For a full list, see the leaflet inside your medicines packet.
You can report any suspected side effect to the UK safety scheme.
6. How to cope with side effects
What to do about:
- feeling or being sick, stomach pain or heartburn – try taking ferrous sulfate with, or just after, a meal or snack. Stick to simple meals and do not eat rich or spicy food. If you're being sick, try small frequent sips of water to avoid dehydration. Signs of dehydration include peeing less than usual or having dark strong-smelling pee.
- loss of appetite – eat when you would usually expect to be hungry. If it helps, eat smaller meals more often than usual. Snack when you're hungry. Have nutritious snacks that are high in calories and protein, such as dried fruit and nuts.
- constipation – eat more high-fibre foods such as fresh fruit, vegetables and cereals, and drink plenty of water. Try to exercise more regularly, for example, by going for a daily walk or run. If this does not help, talk to a pharmacist or doctor. Watch this short video about how to treat constipation.
- diarrhoea – drink lots of fluids, such as water or squash, to avoid dehydration. Signs of dehydration include peeing less than usual or having dark strong-smelling pee. Do not take any other medicines to treat diarrhoea without speaking to a pharmacist or doctor.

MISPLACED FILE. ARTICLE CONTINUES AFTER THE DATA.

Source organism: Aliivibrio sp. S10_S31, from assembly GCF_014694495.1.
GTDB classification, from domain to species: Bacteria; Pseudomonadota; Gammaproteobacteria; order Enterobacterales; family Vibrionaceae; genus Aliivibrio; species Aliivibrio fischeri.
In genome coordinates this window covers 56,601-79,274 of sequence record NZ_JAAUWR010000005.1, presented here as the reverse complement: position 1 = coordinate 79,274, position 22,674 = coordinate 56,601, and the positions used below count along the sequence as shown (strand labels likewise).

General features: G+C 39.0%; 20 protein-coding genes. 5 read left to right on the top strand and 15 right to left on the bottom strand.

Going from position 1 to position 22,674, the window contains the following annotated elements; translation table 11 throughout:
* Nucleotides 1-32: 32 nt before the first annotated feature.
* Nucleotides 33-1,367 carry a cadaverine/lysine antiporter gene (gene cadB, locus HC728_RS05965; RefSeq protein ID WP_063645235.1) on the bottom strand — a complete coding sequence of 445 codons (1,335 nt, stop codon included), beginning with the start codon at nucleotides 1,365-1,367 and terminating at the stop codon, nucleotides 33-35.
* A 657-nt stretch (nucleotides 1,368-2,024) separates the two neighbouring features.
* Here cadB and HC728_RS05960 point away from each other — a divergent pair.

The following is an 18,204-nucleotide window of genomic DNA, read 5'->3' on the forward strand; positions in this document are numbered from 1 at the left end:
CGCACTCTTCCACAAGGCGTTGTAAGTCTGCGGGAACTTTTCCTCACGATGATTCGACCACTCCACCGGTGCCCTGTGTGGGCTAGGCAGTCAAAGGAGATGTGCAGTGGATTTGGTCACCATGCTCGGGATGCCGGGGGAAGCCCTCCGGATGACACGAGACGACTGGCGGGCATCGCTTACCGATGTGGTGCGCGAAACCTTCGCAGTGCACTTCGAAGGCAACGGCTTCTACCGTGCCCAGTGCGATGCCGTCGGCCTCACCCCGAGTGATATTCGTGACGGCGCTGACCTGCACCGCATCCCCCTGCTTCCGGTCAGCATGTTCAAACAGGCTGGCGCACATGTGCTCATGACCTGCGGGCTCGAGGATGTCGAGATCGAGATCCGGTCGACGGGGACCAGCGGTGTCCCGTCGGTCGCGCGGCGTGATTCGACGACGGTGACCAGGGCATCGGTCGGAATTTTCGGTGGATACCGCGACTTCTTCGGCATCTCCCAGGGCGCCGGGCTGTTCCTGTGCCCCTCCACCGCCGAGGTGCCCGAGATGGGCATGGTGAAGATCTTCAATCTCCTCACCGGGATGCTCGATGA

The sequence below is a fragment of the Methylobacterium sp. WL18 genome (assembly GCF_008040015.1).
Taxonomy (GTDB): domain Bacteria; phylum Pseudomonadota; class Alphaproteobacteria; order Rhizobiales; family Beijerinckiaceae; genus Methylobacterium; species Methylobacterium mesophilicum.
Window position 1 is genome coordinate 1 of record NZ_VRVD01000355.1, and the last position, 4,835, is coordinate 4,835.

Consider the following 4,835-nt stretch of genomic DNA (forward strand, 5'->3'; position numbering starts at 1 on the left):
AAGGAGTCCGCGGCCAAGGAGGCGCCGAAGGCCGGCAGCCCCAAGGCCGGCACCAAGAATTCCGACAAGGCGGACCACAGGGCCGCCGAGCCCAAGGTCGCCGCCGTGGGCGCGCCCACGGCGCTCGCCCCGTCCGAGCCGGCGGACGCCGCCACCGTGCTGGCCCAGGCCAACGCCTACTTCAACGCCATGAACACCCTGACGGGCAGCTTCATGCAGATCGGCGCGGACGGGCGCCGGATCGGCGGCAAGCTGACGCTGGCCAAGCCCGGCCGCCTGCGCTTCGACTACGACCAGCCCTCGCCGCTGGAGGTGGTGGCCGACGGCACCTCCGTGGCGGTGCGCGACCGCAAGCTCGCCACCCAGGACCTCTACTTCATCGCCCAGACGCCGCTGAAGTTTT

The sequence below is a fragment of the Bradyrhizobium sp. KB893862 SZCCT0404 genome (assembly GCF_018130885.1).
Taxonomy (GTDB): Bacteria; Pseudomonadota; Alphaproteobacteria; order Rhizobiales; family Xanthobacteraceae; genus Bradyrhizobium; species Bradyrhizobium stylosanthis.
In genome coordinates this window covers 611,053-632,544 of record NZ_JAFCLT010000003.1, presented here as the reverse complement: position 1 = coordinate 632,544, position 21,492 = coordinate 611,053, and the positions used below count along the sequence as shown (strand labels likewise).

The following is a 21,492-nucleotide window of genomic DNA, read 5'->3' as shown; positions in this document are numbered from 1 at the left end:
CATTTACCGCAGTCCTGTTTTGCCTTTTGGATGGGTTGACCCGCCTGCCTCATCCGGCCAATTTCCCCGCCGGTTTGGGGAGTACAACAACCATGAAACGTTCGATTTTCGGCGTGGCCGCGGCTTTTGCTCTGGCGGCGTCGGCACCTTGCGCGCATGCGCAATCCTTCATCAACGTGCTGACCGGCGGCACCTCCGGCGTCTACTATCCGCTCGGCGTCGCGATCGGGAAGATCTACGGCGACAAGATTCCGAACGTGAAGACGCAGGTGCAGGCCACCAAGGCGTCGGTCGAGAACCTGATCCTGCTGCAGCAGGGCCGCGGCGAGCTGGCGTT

- dark or black poo – this is common when taking iron and is nothing to worry about. Talk to a doctor if your poo is black and sticky looking, has red streaks in it, or if you also feel unwell in any other way.
- black stained teeth – rinse your mouth with water after taking the drops. Do not suck or chew the tablet, or keep it in your mouth.
7. Pregnancy and breastfeeding
It's usually safe to take ferrous sulfate during pregnancy.
Speak to a doctor, who'll be able to explain the benefits and the risks of taking ferrous sulfate when pregnant. They can help you decide on the best treatment for you and your baby.
If you are pregnant and taking iron supplements, you can often become constipated or develop piles (haemorrhoids). If this happens to you, talk to a doctor. They can advise you on the best way to deal with constipation or haemorrhoids.
Ferrous sulfate and breastfeeding
It's usually safe to breastfeed while taking ferrous sulfate.
However, some of the medicine may pass into your breast milk. This is in small amounts and is unlikely to harm your baby.
Talk to a doctor if you want to breastfeed while taking ferrous sulfate. They can advise you on what's best for you and your baby.
Talk to a pharmacist or doctor if you're trying to get pregnant, are already pregnant or breastfeeding.